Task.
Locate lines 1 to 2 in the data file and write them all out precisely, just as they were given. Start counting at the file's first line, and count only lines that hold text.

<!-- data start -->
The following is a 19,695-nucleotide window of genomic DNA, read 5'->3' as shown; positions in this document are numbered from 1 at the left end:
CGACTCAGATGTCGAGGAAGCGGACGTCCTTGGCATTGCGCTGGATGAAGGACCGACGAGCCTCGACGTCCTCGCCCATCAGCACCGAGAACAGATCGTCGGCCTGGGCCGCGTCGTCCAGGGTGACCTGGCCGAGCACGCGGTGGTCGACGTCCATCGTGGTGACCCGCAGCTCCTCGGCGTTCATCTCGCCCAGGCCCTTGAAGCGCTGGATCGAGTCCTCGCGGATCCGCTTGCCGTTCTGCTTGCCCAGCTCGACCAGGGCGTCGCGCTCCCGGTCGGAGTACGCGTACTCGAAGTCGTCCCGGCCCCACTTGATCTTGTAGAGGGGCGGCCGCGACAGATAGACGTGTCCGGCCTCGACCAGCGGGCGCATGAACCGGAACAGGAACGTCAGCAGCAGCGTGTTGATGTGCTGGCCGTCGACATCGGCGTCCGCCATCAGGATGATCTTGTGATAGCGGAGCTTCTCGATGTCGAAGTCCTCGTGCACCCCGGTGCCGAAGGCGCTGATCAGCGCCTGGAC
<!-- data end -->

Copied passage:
The following is a 19,695-nucleotide window of genomic DNA, read 5'->3' as shown; positions in this document are numbered from 1 at the left end:
CGACTCAGATGTCGAGGAAGCGGACGTCCTTGGCATTGCGCTGGATGAAGGACCGACGAGCCTCGACGTCCTCGCCCATCAGCACCGAGAACAGATCGTCGGCCTGGGCCGCGTCGTCCAGGGTGACCTGGCCGAGCACGCGGTGGTCGACGTCCATCGTGGTGACCCGCAGCTCCTCGGCGTTCATCTCGCCCAGGCCCTTGAAGCGCTGGATCGAGTCCTCGCGGATCCGCTTGCCGTTCTGCTTGCCCAGCTCGACCAGGGCGTCGCGCTCCCGGTCGGAGTACGCGTACTCGAAGTCGTCCCGGCCCCACTTGATCTTGTAGAGGGGCGGCCGCGACAGATAGACGTGTCCGGCCTCGACCAGCGGGCGCATGAACCGGAACAGGAACGTCAGCAGCAGCGTGTTGATGTGCTGGCCGTCGACATCGGCGTCCGCCATCAGGATGATCTTGTGATAGCGGAGCTTCTCGATGTCGAAGTCCTCGTGCACCCCGGTGCCGAAGGCGCTGATCAGCGCCTGGAC